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Wine wars rage

The debate between New York vintners and liquor store owners over selling wine in grocery stores is once again uncorked.

The debate between New York vintners and liquor store owners over selling wine in grocery stores is once again uncorked.

As vineyard owners push to allow wine to be sold in supermarkets — it’s currently illegal to do so -— they now claim they lost thousands of dollars over the past two years. That’s because they say liquor-store owners are boycotting local New York state wines because of vintners’ campaign to end a 1933 law that’s keeping it off the supermarket shelves.

“The supermarkets have a bigger buying power, and we’d probably sell more wines in them because most people prefer one-stop shopping,” said Roman Roth, who owns Wolffer Estates in Long Island’s East End wine country. “But mom-and-pop liquor stores won’t stand a chance against these big super market chains.”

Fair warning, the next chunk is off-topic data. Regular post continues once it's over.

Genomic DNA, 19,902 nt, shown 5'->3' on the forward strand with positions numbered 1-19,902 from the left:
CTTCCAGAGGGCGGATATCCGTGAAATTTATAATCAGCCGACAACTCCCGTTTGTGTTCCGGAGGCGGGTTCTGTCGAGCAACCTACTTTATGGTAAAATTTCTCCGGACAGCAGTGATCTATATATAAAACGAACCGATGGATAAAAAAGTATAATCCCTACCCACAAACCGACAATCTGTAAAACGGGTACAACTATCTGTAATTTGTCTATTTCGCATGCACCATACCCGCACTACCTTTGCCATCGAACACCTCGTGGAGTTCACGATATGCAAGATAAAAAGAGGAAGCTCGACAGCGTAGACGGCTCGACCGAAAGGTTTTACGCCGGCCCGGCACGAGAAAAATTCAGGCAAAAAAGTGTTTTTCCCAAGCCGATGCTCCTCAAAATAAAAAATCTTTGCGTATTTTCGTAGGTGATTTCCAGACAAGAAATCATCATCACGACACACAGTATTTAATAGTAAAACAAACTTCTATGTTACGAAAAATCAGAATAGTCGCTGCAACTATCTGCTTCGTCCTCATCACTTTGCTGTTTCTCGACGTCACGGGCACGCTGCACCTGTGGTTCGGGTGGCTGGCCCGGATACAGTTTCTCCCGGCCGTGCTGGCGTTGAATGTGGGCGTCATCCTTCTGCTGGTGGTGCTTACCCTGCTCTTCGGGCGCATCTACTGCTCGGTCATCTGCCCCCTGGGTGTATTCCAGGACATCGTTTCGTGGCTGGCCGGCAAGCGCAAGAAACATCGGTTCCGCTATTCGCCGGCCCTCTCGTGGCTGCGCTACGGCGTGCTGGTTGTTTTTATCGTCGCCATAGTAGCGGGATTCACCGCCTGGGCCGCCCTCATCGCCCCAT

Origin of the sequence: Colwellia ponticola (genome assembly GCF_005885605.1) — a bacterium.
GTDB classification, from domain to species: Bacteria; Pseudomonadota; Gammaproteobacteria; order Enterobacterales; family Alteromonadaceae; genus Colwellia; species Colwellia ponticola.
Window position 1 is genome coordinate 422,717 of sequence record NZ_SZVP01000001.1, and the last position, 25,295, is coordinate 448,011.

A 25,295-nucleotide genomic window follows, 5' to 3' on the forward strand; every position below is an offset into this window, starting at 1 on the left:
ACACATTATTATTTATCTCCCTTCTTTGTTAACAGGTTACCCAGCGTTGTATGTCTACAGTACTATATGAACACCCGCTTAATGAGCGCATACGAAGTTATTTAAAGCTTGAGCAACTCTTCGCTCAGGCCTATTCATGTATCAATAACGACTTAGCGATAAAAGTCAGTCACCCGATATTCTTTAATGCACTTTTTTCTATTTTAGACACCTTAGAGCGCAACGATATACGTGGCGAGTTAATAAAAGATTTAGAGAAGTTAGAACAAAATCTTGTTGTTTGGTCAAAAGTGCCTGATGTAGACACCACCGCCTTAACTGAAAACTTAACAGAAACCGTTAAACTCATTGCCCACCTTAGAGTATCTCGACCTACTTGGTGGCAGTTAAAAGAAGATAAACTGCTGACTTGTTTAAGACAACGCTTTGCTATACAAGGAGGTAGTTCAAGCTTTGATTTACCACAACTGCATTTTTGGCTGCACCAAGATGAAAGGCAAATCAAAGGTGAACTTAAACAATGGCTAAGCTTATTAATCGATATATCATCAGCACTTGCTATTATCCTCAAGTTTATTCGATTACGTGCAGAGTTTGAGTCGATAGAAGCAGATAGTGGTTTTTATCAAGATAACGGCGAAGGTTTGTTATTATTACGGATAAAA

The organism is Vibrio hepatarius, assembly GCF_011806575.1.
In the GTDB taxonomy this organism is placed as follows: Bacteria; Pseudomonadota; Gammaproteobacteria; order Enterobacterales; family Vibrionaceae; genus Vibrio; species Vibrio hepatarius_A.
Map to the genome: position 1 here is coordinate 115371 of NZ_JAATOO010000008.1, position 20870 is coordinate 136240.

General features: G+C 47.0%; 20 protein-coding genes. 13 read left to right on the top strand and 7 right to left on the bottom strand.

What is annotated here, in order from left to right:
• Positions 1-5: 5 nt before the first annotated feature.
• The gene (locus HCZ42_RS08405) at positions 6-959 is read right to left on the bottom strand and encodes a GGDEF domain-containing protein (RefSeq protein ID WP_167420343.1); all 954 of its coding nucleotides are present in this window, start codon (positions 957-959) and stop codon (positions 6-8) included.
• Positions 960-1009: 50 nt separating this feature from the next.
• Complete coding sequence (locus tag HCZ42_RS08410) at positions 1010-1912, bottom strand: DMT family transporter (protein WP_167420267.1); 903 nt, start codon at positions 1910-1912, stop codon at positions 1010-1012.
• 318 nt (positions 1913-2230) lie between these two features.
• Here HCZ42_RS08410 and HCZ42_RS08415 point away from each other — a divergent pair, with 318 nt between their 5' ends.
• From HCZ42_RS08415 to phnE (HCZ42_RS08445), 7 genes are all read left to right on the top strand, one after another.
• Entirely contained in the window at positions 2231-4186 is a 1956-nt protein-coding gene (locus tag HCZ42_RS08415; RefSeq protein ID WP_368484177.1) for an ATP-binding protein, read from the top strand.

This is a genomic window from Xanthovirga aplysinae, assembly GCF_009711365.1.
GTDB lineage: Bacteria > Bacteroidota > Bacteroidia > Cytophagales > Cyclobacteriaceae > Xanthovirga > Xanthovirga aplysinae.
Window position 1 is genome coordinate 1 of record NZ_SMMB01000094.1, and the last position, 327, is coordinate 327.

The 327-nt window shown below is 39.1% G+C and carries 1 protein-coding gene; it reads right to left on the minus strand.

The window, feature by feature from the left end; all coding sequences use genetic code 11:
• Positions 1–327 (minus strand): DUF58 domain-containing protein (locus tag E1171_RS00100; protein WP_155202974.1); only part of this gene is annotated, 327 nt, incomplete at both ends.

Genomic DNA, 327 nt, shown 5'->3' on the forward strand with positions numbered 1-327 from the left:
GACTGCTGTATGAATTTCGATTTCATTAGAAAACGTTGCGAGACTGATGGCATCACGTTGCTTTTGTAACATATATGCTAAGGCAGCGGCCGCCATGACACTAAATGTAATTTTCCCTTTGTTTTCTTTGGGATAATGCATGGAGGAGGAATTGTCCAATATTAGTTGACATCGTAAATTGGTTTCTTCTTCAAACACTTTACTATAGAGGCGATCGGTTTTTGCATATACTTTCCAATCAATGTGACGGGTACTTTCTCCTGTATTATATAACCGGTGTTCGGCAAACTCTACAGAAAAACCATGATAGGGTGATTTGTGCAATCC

In a March 25 poll conducted by the Rochester Business Journal, two-thirds of New Yorkers said they would like to see wine stocked on grocery-store shelves next to beer and bottled water.

Liquor-store owners and underage-drinking critics rallied in Albany in 2009 against the sale of wine in grocery stores.

But wine in markets “would provide a much-needed boost to the New York State wine industry,” Jennifer Carlson, a spokeswoman for the New York Wine Industry Association, told Metro. “It would also result in increased revenue for the state.”

 
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